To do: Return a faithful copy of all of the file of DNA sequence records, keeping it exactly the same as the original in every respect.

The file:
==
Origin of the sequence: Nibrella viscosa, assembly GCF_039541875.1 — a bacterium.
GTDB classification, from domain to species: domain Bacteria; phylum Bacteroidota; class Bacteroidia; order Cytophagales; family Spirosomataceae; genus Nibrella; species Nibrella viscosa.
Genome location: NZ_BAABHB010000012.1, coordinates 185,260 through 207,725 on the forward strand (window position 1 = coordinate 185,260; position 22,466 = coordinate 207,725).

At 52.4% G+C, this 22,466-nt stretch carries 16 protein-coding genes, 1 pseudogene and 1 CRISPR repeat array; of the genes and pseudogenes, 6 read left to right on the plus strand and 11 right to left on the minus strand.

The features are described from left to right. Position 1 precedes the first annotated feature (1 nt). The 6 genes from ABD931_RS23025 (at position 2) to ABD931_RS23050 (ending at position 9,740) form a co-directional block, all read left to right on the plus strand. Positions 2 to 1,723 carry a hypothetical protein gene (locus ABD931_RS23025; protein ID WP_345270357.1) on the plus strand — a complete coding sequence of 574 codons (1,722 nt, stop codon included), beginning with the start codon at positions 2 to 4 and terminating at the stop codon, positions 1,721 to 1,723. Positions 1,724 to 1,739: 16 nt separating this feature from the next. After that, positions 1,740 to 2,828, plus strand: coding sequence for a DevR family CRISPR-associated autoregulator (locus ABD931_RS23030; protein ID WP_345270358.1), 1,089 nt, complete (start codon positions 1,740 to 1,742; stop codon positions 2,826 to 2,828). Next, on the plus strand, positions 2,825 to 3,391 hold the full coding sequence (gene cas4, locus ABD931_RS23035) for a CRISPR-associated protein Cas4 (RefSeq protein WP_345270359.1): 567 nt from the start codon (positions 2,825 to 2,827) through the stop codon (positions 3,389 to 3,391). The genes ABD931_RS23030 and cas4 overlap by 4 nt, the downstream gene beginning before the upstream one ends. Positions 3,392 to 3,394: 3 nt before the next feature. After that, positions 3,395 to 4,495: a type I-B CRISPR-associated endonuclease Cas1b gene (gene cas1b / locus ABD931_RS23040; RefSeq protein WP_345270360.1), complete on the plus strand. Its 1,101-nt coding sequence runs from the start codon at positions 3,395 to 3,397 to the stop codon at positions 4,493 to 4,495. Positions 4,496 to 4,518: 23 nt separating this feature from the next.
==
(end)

Origin of the sequence: Nibrella viscosa, assembly GCF_039541875.1 — a bacterium.
GTDB classification, from domain to species: domain Bacteria; phylum Bacteroidota; class Bacteroidia; order Cytophagales; family Spirosomataceae; genus Nibrella; species Nibrella viscosa.
Genome location: NZ_BAABHB010000012.1, coordinates 185,260 through 207,725 on the forward strand (window position 1 = coordinate 185,260; position 22,466 = coordinate 207,725).

At 52.4% G+C, this 22,466-nt stretch carries 16 protein-coding genes, 1 pseudogene and 1 CRISPR repeat array; of the genes and pseudogenes, 6 read left to right on the plus strand and 11 right to left on the minus strand.

The features are described from left to right. Position 1 precedes the first annotated feature (1 nt). The 6 genes from ABD931_RS23025 (at position 2) to ABD931_RS23050 (ending at position 9,740) form a co-directional block, all read left to right on the plus strand. Positions 2 to 1,723 carry a hypothetical protein gene (locus ABD931_RS23025; protein ID WP_345270357.1) on the plus strand — a complete coding sequence of 574 codons (1,722 nt, stop codon included), beginning with the start codon at positions 2 to 4 and terminating at the stop codon, positions 1,721 to 1,723. Positions 1,724 to 1,739: 16 nt separating this feature from the next. After that, positions 1,740 to 2,828, plus strand: coding sequence for a DevR family CRISPR-associated autoregulator (locus ABD931_RS23030; protein ID WP_345270358.1), 1,089 nt, complete (start codon positions 1,740 to 1,742; stop codon positions 2,826 to 2,828). Next, on the plus strand, positions 2,825 to 3,391 hold the full coding sequence (gene cas4, locus ABD931_RS23035) for a CRISPR-associated protein Cas4 (RefSeq protein WP_345270359.1): 567 nt from the start codon (positions 2,825 to 2,827) through the stop codon (positions 3,389 to 3,391). The genes ABD931_RS23030 and cas4 overlap by 4 nt, the downstream gene beginning before the upstream one ends. Positions 3,392 to 3,394: 3 nt before the next feature. After that, positions 3,395 to 4,495: a type I-B CRISPR-associated endonuclease Cas1b gene (gene cas1b / locus ABD931_RS23040; RefSeq protein WP_345270360.1), complete on the plus strand. Its 1,101-nt coding sequence runs from the start codon at positions 3,395 to 3,397 to the stop codon at positions 4,493 to 4,495. Positions 4,496 to 4,518: 23 nt separating this feature from the next.